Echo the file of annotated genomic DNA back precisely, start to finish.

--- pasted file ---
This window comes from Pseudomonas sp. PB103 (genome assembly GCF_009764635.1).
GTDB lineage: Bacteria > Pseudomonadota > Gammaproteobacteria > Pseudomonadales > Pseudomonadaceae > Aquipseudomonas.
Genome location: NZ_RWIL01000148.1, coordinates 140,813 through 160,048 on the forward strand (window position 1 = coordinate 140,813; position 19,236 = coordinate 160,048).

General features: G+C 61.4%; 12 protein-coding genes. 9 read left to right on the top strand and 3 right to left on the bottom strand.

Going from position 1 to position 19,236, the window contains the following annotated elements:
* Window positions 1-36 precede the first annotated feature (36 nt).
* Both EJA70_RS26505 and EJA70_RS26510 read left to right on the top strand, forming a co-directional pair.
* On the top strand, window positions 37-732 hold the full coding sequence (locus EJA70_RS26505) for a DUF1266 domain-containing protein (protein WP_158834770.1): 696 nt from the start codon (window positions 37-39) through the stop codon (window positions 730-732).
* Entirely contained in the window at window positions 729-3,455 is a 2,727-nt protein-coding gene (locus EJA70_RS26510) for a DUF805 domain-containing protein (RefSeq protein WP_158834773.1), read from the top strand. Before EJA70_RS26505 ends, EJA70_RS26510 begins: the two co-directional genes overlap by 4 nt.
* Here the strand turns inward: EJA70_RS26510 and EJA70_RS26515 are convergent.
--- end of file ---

This window comes from Pseudomonas sp. PB103 (genome assembly GCF_009764635.1).
GTDB lineage: Bacteria > Pseudomonadota > Gammaproteobacteria > Pseudomonadales > Pseudomonadaceae > Aquipseudomonas.
Genome location: NZ_RWIL01000148.1, coordinates 140,813 through 160,048 on the forward strand (window position 1 = coordinate 140,813; position 19,236 = coordinate 160,048).

General features: G+C 61.4%; 12 protein-coding genes. 9 read left to right on the top strand and 3 right to left on the bottom strand.

Going from position 1 to position 19,236, the window contains the following annotated elements:
* Window positions 1-36 precede the first annotated feature (36 nt).
* Both EJA70_RS26505 and EJA70_RS26510 read left to right on the top strand, forming a co-directional pair.
* On the top strand, window positions 37-732 hold the full coding sequence (locus EJA70_RS26505) for a DUF1266 domain-containing protein (protein WP_158834770.1): 696 nt from the start codon (window positions 37-39) through the stop codon (window positions 730-732).
* Entirely contained in the window at window positions 729-3,455 is a 2,727-nt protein-coding gene (locus EJA70_RS26510) for a DUF805 domain-containing protein (RefSeq protein WP_158834773.1), read from the top strand. Before EJA70_RS26505 ends, EJA70_RS26510 begins: the two co-directional genes overlap by 4 nt.
* Here the strand turns inward: EJA70_RS26510 and EJA70_RS26515 are convergent.